Goodbye Susan Orr.  Thank you for your belief in me.  It made all the difference in the world.

Visual Listening: Can you hear your client’s art?

Jun 7, 2017 | 1 comment

Do you know how to listen to your client’s art?

Active and reflective listening are crucial elements to every effective therapeutic conversation.  When we bring art into the therapy session, we must add visual listening to the list of important components that support the therapeutic relationship and encourage our client’s self discovery.

I remember learning active and reflective listening in my pre-counseling class.  It was a bit painstaking and I felt a bit robotic.  We were instructed to pair up and role play.  It went something like this:

Therapist: “What would you like to talk about?”

Client: “I could talk about how awkward I feel in this role play.”

Therapist: “So, what I hear you saying is, you’d like to talk about how awkward you feel in this role play?”

Client: “Yes that’s what I said.”

Therapist: “Can you tell me more?”

Client: “That’s the problem, I feel awkward because I really don’t know what to say.”

Therapist: “So you feel awkward and don’t know what to say.  That must be difficult.”

Client: “Yes, it is.”

Therapist: “Can you tell me more?”

Client: “Not really, I’m not sure what else to say.”


It was slow and methodical–and yes a bit robotic.  But we learned building blocks of an empathic conversation that are now second nature.  And, since we were able to practice so early on in our education, we got good enough to add in more–be a bit improvisational and reflective of our personal styles.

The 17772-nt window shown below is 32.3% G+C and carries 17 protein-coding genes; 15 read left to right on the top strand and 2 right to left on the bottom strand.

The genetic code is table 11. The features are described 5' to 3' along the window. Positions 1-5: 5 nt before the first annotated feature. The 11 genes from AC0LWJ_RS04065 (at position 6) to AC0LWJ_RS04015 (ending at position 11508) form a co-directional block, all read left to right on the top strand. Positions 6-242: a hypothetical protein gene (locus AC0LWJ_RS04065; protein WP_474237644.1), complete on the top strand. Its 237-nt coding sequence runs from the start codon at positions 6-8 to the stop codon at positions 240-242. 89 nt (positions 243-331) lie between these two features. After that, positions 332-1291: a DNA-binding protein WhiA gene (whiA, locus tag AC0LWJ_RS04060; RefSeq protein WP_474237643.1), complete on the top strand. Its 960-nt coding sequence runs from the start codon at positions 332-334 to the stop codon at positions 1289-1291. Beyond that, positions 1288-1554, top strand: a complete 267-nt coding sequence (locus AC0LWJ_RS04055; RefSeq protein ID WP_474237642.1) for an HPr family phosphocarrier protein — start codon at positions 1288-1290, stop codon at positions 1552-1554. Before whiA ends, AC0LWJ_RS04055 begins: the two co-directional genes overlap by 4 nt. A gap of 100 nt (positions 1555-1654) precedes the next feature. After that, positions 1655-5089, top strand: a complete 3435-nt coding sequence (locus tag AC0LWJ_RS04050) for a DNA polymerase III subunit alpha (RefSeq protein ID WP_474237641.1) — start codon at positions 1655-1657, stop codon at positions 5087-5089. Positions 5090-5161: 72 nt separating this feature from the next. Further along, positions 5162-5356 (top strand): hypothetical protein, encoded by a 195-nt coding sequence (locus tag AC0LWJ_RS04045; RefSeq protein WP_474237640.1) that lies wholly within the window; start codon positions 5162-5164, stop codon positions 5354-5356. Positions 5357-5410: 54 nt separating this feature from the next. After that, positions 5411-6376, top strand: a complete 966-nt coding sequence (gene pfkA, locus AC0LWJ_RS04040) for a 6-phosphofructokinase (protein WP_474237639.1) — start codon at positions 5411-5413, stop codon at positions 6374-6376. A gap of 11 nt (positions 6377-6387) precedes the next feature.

As an art therapist, I also learned visual listening as a crucial element to every effective therapeutic conversation.  Basically, when I think of visual listening I imagine that the client’s art is an additional being, worthy of being heard.  I also listen very closely to my clients’ visual descriptions of their art and work to reflect these ideas in my therapeutic dialogue.


Sometimes when I train therapists to begin to use basic art invitations in their work with clients, this visual listening feels as robotic and basic as active and reflective listening did in pre-counseling class.  It takes practice to achieve a rhythm that sounds natural and feels authentic.


It can go something like this:

Therapist: “How was that for you to paint?”

Client: “It felt really free, I love the cool colors I used.”

Therapist: “So those cool blues and greens are colors you love and when you were using them if felt really free?”

Client: “Yes, like water flowing.” (Moves hands in wave motion.)

Therapist: (Moving hands to mirror wave motion) “I can see that flowing, free feeling. Can you tell me more?  How is it to see that water flowing in your painting?”

Client: “I love it.  I don’t feel that enough.  It takes me to the beach and the vast ocean.” (Closes eyes for a second in a relaxed repose.)

Therapist: “Your painting really embodies something you love and crave.  I can see how relaxed it is for you.”


Here are a few small hints to work with when practicing visual listening:

  1. Reflect/mirror physical movements that your clients makes when talking about the art.
  2. When reflecting for your client, use the identical words that your client used when referring/describing the art. Don’t translate or interpret.
  3. Don’t ask a new question without reflecting your clients answer to the prior question.
  4. Stick with the art, keep bringing the conversation back to the art, don’t abandon the art–its a worthy being in the room with you.
  5. Try to really experience your client’s art–not the story, not your interpretation–from your client’s point to view.
  6. Look at your dialogue as your art–you are co-creating a beautiful moment with your client.
  7. Relax–creative questions come from your curious, relaxed mind.


A good rhythm structure to think about:

  1. Question from therapist
  2. Answer from client
  3. Reflection, validation, empathic comment from therapist